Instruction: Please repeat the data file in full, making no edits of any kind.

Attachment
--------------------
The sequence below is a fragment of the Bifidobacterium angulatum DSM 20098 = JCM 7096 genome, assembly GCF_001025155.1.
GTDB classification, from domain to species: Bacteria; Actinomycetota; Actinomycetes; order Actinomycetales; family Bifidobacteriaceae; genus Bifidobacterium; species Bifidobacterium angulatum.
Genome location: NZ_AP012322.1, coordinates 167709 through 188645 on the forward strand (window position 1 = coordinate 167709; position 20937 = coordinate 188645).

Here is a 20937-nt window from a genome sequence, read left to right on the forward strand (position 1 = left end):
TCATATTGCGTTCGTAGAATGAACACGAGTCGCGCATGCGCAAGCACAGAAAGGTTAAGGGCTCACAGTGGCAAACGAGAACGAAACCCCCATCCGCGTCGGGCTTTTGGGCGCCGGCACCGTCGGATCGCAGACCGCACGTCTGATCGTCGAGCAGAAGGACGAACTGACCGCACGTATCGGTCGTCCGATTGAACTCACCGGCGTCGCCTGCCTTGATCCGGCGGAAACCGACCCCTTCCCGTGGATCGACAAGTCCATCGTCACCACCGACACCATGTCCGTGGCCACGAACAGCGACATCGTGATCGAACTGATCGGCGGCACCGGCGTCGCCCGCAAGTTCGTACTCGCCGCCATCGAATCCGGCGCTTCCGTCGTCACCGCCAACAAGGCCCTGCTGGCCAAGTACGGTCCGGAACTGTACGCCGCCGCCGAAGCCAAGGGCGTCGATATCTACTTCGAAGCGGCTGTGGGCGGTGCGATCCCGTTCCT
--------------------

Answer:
The sequence below is a fragment of the Bifidobacterium angulatum DSM 20098 = JCM 7096 genome, assembly GCF_001025155.1.
GTDB classification, from domain to species: Bacteria; Actinomycetota; Actinomycetes; order Actinomycetales; family Bifidobacteriaceae; genus Bifidobacterium; species Bifidobacterium angulatum.
Genome location: NZ_AP012322.1, coordinates 167709 through 188645 on the forward strand (window position 1 = coordinate 167709; position 20937 = coordinate 188645).

Here is a 20937-nt window from a genome sequence, read left to right on the forward strand (position 1 = left end):
TCATATTGCGTTCGTAGAATGAACACGAGTCGCGCATGCGCAAGCACAGAAAGGTTAAGGGCTCACAGTGGCAAACGAGAACGAAACCCCCATCCGCGTCGGGCTTTTGGGCGCCGGCACCGTCGGATCGCAGACCGCACGTCTGATCGTCGAGCAGAAGGACGAACTGACCGCACGTATCGGTCGTCCGATTGAACTCACCGGCGTCGCCTGCCTTGATCCGGCGGAAACCGACCCCTTCCCGTGGATCGACAAGTCCATCGTCACCACCGACACCATGTCCGTGGCCACGAACAGCGACATCGTGATCGAACTGATCGGCGGCACCGGCGTCGCCCGCAAGTTCGTACTCGCCGCCATCGAATCCGGCGCTTCCGTCGTCACCGCCAACAAGGCCCTGCTGGCCAAGTACGGTCCGGAACTGTACGCCGCCGCCGAAGCCAAGGGCGTCGATATCTACTTCGAAGCGGCTGTGGGCGGTGCGATCCCGTTCCT